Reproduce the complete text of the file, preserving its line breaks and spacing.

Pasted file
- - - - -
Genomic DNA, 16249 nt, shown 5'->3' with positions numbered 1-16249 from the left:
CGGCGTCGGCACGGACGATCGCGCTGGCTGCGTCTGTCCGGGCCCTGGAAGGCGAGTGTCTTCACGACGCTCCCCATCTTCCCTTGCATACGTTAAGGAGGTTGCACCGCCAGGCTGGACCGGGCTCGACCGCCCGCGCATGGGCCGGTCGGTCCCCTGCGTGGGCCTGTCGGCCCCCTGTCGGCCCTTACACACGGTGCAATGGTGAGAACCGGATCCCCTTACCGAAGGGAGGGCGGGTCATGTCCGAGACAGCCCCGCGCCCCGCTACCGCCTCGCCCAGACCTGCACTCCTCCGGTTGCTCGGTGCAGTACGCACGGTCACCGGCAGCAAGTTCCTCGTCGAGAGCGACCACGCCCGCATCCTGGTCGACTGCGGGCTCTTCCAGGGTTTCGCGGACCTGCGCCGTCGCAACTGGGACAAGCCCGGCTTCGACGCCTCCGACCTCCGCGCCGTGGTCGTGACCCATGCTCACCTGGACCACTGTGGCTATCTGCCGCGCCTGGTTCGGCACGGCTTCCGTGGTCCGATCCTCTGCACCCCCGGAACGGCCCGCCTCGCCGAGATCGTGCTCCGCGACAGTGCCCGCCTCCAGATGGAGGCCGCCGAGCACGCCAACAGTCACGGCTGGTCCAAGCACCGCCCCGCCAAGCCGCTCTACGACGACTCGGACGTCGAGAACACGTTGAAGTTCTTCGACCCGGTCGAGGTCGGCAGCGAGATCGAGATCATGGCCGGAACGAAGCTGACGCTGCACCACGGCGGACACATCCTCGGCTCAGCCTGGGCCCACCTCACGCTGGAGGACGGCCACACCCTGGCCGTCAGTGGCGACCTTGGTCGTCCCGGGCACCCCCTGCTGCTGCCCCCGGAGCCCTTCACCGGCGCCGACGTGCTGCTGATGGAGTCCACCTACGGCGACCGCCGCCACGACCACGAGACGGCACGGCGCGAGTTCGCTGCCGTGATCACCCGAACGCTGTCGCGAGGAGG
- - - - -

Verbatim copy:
Genomic DNA, 16249 nt, shown 5'->3' with positions numbered 1-16249 from the left:
CGGCGTCGGCACGGACGATCGCGCTGGCTGCGTCTGTCCGGGCCCTGGAAGGCGAGTGTCTTCACGACGCTCCCCATCTTCCCTTGCATACGTTAAGGAGGTTGCACCGCCAGGCTGGACCGGGCTCGACCGCCCGCGCATGGGCCGGTCGGTCCCCTGCGTGGGCCTGTCGGCCCCCTGTCGGCCCTTACACACGGTGCAATGGTGAGAACCGGATCCCCTTACCGAAGGGAGGGCGGGTCATGTCCGAGACAGCCCCGCGCCCCGCTACCGCCTCGCCCAGACCTGCACTCCTCCGGTTGCTCGGTGCAGTACGCACGGTCACCGGCAGCAAGTTCCTCGTCGAGAGCGACCACGCCCGCATCCTGGTCGACTGCGGGCTCTTCCAGGGTTTCGCGGACCTGCGCCGTCGCAACTGGGACAAGCCCGGCTTCGACGCCTCCGACCTCCGCGCCGTGGTCGTGACCCATGCTCACCTGGACCACTGTGGCTATCTGCCGCGCCTGGTTCGGCACGGCTTCCGTGGTCCGATCCTCTGCACCCCCGGAACGGCCCGCCTCGCCGAGATCGTGCTCCGCGACAGTGCCCGCCTCCAGATGGAGGCCGCCGAGCACGCCAACAGTCACGGCTGGTCCAAGCACCGCCCCGCCAAGCCGCTCTACGACGACTCGGACGTCGAGAACACGTTGAAGTTCTTCGACCCGGTCGAGGTCGGCAGCGAGATCGAGATCATGGCCGGAACGAAGCTGACGCTGCACCACGGCGGACACATCCTCGGCTCAGCCTGGGCCCACCTCACGCTGGAGGACGGCCACACCCTGGCCGTCAGTGGCGACCTTGGTCGTCCCGGGCACCCCCTGCTGCTGCCCCCGGAGCCCTTCACCGGCGCCGACGTGCTGCTGATGGAGTCCACCTACGGCGACCGCCGCCACGACCACGAGACGGCACGGCGCGAGTTCGCTGCCGTGATCACCCGAACGCTGTCGCGAGGAGG